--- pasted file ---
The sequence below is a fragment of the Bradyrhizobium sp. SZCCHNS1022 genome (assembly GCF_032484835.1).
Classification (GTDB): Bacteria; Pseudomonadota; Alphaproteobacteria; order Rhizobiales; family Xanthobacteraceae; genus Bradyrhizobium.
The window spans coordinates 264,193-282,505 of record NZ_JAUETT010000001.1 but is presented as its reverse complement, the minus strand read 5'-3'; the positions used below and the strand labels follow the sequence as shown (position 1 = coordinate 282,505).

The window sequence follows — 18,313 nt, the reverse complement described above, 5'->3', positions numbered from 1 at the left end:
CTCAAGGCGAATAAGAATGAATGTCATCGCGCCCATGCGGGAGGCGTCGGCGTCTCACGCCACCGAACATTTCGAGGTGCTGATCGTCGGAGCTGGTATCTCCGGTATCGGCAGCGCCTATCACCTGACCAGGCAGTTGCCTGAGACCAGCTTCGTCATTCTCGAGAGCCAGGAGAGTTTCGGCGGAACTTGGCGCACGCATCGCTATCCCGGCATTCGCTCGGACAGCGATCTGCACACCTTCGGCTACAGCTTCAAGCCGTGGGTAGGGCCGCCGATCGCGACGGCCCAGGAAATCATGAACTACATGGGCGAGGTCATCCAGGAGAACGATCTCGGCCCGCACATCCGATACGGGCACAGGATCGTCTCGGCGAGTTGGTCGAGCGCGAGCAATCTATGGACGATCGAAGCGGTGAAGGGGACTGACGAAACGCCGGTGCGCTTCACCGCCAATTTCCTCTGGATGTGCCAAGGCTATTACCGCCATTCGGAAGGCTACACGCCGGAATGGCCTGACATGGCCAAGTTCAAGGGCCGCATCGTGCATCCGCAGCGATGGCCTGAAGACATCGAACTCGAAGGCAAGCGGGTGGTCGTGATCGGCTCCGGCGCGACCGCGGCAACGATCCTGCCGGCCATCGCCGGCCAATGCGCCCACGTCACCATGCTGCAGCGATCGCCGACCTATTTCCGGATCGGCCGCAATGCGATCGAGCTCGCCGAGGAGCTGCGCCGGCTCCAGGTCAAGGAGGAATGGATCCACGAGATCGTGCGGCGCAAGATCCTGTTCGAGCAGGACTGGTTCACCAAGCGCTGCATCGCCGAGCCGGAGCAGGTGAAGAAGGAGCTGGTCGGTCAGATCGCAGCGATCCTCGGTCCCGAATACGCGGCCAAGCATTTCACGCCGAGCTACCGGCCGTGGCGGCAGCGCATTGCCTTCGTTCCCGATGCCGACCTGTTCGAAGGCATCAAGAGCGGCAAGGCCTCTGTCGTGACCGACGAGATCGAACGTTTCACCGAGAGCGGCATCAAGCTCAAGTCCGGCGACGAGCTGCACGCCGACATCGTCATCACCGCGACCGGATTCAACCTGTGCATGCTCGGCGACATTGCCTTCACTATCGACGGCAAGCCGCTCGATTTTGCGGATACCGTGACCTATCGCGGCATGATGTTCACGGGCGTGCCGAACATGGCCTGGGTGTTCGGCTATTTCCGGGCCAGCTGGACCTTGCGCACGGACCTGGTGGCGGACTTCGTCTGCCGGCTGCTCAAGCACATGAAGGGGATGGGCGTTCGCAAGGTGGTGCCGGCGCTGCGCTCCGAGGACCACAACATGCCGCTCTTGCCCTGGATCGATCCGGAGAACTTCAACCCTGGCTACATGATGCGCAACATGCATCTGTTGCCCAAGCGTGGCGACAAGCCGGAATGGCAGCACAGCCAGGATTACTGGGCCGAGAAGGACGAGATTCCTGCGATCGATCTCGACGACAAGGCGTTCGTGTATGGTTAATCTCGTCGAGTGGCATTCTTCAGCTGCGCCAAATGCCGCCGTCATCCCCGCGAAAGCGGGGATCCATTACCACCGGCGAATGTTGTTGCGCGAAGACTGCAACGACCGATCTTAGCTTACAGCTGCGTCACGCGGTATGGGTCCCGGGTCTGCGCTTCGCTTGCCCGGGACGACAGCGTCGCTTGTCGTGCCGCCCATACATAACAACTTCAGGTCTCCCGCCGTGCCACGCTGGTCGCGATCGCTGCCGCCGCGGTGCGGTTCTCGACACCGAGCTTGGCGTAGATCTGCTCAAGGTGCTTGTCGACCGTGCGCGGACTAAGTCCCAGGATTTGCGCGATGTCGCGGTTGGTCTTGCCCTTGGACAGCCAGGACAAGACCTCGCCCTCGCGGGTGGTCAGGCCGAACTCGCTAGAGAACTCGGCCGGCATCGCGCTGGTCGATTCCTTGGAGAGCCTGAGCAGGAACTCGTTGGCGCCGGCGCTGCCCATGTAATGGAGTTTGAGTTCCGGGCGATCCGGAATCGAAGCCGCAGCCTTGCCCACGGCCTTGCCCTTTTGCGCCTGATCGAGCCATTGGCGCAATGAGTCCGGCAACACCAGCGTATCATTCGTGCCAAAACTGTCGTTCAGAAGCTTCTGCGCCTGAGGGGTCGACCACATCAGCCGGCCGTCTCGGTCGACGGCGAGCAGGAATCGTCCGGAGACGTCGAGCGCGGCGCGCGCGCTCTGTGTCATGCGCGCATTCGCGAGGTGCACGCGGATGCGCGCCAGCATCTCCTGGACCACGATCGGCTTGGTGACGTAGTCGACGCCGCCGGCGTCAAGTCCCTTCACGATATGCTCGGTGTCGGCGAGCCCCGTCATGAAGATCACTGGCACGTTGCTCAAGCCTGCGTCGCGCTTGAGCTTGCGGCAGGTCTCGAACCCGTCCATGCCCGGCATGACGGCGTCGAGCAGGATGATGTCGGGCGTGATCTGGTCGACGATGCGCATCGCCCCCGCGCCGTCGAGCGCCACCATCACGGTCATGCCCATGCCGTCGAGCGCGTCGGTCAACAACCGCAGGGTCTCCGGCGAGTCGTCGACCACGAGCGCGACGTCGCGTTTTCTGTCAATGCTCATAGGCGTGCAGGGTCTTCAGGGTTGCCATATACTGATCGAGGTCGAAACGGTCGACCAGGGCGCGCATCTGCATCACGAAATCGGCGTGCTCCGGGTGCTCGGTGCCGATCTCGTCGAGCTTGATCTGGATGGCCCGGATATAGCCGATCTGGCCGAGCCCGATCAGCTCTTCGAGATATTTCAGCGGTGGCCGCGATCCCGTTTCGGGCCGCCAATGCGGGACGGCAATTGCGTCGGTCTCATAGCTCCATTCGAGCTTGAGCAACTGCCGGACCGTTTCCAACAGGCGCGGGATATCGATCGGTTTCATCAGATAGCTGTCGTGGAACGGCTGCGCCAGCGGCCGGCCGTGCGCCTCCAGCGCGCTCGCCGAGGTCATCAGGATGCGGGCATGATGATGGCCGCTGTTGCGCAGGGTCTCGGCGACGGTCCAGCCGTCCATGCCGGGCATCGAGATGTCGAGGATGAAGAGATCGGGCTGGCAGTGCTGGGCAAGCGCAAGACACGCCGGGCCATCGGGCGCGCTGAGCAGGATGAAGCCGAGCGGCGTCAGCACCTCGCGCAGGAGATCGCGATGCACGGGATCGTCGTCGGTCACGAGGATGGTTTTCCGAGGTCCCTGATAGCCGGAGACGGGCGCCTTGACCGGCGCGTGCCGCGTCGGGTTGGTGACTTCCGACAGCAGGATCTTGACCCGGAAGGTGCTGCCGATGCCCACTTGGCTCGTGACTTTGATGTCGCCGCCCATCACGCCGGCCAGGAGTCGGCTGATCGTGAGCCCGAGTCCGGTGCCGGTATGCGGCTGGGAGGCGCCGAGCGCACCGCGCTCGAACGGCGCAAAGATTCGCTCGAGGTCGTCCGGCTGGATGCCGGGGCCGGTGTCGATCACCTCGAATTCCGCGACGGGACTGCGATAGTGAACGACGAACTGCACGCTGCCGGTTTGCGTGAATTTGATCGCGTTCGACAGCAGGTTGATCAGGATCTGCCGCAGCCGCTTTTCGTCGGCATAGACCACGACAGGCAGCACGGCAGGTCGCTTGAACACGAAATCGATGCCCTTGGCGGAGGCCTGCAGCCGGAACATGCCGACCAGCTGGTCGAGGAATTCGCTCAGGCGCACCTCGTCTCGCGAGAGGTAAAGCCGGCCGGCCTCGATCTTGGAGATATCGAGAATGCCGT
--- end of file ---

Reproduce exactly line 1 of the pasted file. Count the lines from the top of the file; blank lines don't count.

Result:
The sequence below is a fragment of the Bradyrhizobium sp. SZCCHNS1022 genome (assembly GCF_032484835.1).